Snap, crackle, pop! More lightning than past years

Does it seem like Washington and Oregon have had more lightning this year than past years? That’s because it’s true, according to the National Weather Service, and the year isn’t over yet.

Lightning strikes in Washington and Oregon the past 13 years from the months of June to September - chart by Terry Marsha, Bureau of Land Management
Lightning strikes in Washington and Oregon the past 13 years from the months of June to September – chart by Terry Marsha, Bureau of Land Management

Every year, lightning causes wildland fires across the country. Washington and Oregon were both pummeled with lightning over this past summer, igniting a number of new fires all across the region. Luckily, the recent lightning came with a great deal of rain, so it was more difficult for a wildfire to ignite.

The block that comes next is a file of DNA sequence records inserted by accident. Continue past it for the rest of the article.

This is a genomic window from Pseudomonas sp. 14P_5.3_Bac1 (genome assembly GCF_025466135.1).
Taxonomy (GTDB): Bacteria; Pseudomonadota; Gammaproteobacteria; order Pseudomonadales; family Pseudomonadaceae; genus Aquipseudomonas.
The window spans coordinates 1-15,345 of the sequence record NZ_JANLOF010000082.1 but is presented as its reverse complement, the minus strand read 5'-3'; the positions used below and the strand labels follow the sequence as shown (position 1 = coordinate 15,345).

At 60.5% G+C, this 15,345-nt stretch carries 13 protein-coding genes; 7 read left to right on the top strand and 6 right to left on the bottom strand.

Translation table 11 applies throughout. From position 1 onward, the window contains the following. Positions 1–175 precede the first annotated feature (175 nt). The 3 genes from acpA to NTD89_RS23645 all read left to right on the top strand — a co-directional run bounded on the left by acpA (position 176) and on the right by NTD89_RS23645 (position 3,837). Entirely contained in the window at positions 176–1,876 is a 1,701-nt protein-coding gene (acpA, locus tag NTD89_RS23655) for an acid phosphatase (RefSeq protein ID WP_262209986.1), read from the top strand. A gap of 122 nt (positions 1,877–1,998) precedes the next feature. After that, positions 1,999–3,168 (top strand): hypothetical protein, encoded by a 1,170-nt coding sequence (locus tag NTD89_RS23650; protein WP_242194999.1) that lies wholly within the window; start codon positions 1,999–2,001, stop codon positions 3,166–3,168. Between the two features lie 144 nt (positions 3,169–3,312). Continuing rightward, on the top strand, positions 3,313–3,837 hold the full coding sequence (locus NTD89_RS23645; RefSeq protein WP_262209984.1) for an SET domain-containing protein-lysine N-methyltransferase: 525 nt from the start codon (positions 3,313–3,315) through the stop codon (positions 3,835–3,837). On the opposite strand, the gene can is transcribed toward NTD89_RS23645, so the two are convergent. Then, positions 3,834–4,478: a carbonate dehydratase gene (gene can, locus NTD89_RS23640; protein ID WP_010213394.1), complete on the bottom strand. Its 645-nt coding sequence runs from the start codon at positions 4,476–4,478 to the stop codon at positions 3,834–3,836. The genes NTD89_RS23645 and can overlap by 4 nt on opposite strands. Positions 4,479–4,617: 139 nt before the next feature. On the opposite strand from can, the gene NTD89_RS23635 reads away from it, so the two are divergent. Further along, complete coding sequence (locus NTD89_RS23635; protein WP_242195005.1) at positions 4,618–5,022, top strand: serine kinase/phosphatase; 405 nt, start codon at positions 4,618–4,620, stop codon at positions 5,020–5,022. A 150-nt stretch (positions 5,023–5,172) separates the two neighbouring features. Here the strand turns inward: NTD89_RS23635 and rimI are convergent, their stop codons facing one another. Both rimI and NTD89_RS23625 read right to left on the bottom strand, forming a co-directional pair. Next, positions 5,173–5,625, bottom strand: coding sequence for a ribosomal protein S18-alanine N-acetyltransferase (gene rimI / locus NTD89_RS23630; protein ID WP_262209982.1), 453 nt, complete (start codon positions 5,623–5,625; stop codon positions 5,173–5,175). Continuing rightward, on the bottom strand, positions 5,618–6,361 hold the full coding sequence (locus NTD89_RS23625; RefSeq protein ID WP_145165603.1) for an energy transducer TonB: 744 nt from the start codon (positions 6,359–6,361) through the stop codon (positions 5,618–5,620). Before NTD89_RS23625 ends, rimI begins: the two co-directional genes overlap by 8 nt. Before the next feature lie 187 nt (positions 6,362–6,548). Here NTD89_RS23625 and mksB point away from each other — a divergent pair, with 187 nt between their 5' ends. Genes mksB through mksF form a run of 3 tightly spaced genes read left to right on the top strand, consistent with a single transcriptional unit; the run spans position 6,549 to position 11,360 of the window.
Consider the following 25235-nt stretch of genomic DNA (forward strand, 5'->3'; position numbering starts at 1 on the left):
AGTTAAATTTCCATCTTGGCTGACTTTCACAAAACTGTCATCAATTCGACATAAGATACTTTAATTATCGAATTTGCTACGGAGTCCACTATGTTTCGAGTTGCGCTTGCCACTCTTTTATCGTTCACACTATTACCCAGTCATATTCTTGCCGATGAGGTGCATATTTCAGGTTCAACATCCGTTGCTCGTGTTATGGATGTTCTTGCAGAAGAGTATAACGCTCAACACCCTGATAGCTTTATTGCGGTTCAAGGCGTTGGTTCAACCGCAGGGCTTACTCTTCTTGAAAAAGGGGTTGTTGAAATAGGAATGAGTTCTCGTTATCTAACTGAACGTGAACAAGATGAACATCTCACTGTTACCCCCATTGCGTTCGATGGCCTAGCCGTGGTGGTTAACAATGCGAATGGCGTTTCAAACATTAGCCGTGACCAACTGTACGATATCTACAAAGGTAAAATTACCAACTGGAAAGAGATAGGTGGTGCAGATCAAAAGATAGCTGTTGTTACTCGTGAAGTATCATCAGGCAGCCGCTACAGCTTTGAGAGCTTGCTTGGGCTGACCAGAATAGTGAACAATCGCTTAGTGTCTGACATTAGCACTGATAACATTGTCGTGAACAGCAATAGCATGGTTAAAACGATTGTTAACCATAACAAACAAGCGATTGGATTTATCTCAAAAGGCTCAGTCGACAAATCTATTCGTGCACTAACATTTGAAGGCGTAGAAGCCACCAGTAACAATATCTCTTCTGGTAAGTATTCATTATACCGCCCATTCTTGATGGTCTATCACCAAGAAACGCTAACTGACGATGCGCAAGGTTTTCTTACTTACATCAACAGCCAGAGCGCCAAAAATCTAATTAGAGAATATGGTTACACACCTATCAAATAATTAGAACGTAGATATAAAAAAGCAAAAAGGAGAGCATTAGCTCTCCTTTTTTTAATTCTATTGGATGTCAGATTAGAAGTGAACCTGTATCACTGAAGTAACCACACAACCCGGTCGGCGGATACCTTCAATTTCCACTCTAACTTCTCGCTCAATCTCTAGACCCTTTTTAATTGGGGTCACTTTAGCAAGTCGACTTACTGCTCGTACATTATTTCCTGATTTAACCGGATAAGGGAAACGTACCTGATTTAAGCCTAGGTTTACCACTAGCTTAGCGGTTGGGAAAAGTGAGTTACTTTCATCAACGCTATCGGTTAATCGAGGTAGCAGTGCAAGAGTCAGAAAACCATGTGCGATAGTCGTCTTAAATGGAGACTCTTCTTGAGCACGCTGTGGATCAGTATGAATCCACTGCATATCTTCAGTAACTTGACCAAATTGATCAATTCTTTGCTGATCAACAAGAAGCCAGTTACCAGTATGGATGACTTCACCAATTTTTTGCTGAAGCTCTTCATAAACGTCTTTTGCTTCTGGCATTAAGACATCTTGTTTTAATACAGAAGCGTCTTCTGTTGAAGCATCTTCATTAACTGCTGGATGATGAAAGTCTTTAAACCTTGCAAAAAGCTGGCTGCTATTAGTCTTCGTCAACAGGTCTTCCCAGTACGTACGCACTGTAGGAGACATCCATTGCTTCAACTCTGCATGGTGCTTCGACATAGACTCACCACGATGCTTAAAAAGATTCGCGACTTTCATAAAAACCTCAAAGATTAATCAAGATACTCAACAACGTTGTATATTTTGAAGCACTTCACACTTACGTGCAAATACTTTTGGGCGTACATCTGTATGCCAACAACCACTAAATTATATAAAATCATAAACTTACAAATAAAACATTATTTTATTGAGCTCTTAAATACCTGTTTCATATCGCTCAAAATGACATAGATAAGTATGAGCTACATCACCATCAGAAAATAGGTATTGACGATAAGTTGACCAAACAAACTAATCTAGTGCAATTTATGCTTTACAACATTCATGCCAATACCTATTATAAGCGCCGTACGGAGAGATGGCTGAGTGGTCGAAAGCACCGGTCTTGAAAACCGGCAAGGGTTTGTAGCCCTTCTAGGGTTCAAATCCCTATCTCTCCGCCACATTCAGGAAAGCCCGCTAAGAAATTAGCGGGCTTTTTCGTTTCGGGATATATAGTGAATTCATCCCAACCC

Although a bolt of lightning is one of the more beautiful displays that Mother Nature provides, it also can be very costly. Nationwide, lightning causes an average of 24,600 fires each year and costs about $407 million in damages. (National Fire Protection Association)

As reported by the National Weather Service, Washington averages around 30 days of thunderstorms per year vs. the nation’s leader, Florida, which averages more than 100 days per year. A few weeks ago, the Northwest experienced approximately 110,000 lightning strikes in a 24-hour period.

This year on DNR-protected lands, 215 wildfires were caused by lightning. With the abundance of lightning, we don’t need to add a human-caused wildfire to the mix. Please be safe and alert when starting any fire or using spark-emitting equipment.

Learn lightning safety myths and facts from the National Oceanic and Atmospheric Administration.